In Illinois v. Mc Arthur, the officers were faced with a similar situation. Officers were keeping the peace at a domestic situation while the wife removed some of her belongings from her husband’s home. The wife reported that the husband had marijuana under the couch. The officers sought consent from the husband which was denied. The chief of police, who was present at the scene, then informed the husband that he would not be allowed to re-enter the home while other officers sought a warrant. Chuck Mc Arthur was not detained nor arrested, he was merely prohibited from re-entering the home unescorted while officers sought a warrant. The Court upheld the officers’ actions in the Mc Arthur case. The Court’s comparison indicated that officers could have similarly restrained Randolph from re-entering the home while they sought a warrant and, if he had gotten back into the house, officers would have been justified in entering the home to prevent the destruction of evidence.
The Court also noted that there could be some cases where the hierarchy (or rank) of co-occupants would give one occupant the ability to allow law enforcement into the home notwithstanding the objection of the other occupant. The two scenarios mentioned by the Court was the parent who consents to a search over a child’s objection where the parent has not granted the child any exclusive control, or the case of military housing where a ranking person would have authority over subordinate’s objections.
The Court’s majority pointed out that some additional possibilities existed with respect to the evidence in the Randolph home. First, if Mrs. Randolph had delivered the items to the police, the seizure would be valid. Additionally, if she had simply provided the same information, officers could have used that information to obtain a warrant.
With respect to law enforcement operations, officers should always recognize that there are three ways to obtain entry into a home: warrant, exigency, or consent. There is no requirement that officers use only one of these entry methods at one time. Thus, an officer who is about to enter under exigent circumstances could also ask for consent and document both of the justifications for the entry.
Officers should always attempt to use constitutionally accepted methods, thus, if there is a method that has already been approved by the courts, use it. Here with 20/20 hindsight, officers could have used the method previously approved in Illinois v. Mc Arthur to justify their entry by obtaining a search warrant while freezing the scene, or entering the premises to prevent the destruction of evidence under exigent circumstances if unable to freeze the scene.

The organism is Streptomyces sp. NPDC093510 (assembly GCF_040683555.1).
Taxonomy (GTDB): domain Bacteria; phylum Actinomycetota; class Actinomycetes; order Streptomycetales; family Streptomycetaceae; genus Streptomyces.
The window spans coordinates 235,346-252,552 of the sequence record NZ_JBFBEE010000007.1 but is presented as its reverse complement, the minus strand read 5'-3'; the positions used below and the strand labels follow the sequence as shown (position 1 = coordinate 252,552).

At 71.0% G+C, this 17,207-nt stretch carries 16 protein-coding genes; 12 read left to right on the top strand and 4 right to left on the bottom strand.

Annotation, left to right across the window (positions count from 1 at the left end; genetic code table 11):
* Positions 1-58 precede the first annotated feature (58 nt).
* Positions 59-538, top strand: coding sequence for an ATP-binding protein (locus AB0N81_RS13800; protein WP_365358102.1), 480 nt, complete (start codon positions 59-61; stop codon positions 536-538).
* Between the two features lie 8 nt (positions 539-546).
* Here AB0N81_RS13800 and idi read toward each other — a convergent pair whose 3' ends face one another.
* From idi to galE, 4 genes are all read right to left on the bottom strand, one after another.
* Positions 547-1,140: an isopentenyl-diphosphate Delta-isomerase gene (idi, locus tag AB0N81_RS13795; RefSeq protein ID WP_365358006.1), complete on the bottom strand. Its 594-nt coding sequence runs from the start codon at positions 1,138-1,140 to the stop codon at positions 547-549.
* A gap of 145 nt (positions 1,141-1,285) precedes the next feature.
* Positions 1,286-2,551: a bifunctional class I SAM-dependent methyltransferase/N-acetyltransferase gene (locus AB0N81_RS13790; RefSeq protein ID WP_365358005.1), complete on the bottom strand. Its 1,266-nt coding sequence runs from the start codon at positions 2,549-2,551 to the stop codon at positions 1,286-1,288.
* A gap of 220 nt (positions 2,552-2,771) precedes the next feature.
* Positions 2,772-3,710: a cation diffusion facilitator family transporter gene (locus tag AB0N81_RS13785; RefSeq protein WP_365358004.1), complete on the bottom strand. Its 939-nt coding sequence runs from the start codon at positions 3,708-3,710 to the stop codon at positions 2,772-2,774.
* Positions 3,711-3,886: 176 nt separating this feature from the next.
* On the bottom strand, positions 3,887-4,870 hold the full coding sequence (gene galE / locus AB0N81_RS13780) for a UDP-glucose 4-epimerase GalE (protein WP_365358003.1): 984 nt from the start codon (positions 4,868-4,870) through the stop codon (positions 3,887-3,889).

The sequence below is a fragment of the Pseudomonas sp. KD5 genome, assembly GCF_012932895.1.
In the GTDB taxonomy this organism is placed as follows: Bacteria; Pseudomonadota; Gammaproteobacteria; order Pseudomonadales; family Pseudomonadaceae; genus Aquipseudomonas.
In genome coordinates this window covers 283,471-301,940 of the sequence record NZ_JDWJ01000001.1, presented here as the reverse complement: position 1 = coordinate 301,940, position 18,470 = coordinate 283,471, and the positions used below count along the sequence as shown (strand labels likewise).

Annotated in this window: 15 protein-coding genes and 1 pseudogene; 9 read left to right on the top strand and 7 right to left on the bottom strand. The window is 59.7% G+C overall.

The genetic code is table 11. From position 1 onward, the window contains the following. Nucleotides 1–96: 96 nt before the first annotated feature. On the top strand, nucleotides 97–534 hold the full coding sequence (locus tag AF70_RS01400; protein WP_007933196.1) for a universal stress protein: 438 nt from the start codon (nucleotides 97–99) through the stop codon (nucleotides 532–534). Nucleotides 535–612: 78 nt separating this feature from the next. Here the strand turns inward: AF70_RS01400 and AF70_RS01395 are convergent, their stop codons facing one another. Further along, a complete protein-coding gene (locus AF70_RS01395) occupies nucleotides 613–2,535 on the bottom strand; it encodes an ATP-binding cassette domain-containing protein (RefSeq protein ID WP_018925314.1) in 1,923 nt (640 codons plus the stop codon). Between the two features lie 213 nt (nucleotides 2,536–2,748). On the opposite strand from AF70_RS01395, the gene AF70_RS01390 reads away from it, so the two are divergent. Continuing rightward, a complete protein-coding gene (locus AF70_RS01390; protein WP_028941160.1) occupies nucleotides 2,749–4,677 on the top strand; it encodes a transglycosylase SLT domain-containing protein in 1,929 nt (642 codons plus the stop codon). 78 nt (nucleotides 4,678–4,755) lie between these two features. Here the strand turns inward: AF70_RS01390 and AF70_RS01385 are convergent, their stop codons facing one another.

Officers may not enter a home to seize evidence based upon the consent of one occupant in a case where a co-occupant is present and is objecting to the entry.
The consent of one who possesses common authority over premises or effects is valid as against the absent, non-consenting person with whom that authority over the premises is shared.
An absent co-occupant assumes the risk that a present co-occupant will invite others into the house (including law enforcement officials).
Law enforcement officers may rely on the appearance of authority when seeking consent and are not required to take affirmative steps to confirm the person’s actual authority.
Where officers are in fear of a person’s personal safety, they may enter the dwelling. These entries are justified under exigent circumstances and do not rely on consent or the lack of consent i.e. domestic violence case.
In some limited cases a co-occupant may have superiority that will allow them to give consent over their co-occupant’s objection i.e. parent/child.
In cases where officers receives reliable information from an occupant in the dwelling regarding the presence of evidence or contraband and consent to enter but the co-occupant objects to the entry officers may:
- Freeze the scene, restricting access to the home while a warrant is sought.
- If officers can articulate that in the time it takes to get a warrant, evidence will be lost or destroyed, the officers may enter under the exigent circumstance exception to the warrant requirement. (The Court in Randolph noted that the co-occupants objection may be a factor supporting exigent circumstances.)
Review Policy Manual Provisions on Consent Searches:
“Officers, when seeking consent to search for evidence or contraband may not conduct a search based on consent when a party with equal authority over the premises or effect is present and objects to the search.”
Some Other Consent Authority Rules:
Landlord cannot consent to search of tenant’s apartment-Chapman v. United States, 365 U.S. 610 (1961).
Hotel Manager cannot consent to entry of rented room- Stoner v. California, 376 U.S. 483 (1964).
Hotel staff can enter room to clean and make repairs, but cannot invite the police. United States v. Jeffers, 342 U.S. 48 (1951).
Overnight Guests have an expectation of privacy and may object to a search of their temporary quarters. Minnesota v. Olson, 495 U.S. 91 (1990).
Destruction of evidence in a jailable offense constitutes exigent circumstances to enter-Illinois v. Mc Arthur, 531 U.S. 326 (2001). (Officers denied access to trailer while warrant obtained)
Destruction of evidence in the time it takes to get a warrant-Schmerber v. California, 384 U.S. 757 (1966).
Protecting safety of officers- Chimel v. California, 395 U.S. 752 (1969).
Hot Pursuit-Warden v. Hayden, 387 U.S. 294 (1967).
Imminent destruction of building containing evidence- Michigan v. Tyler, 436 U.S. 499 (1978).
Likelihood that suspect will imminently escape- Johnson v. United States, 333 U.S. 10 (1948).
Citation 1: Illinois v. Mc Arthur, 531 U.S. 326 (2001)
Citation 2: United States v. Matlock, 415 U.S. 164
Citation 3: Illinois v. Rodriguez, 497 U.S. 177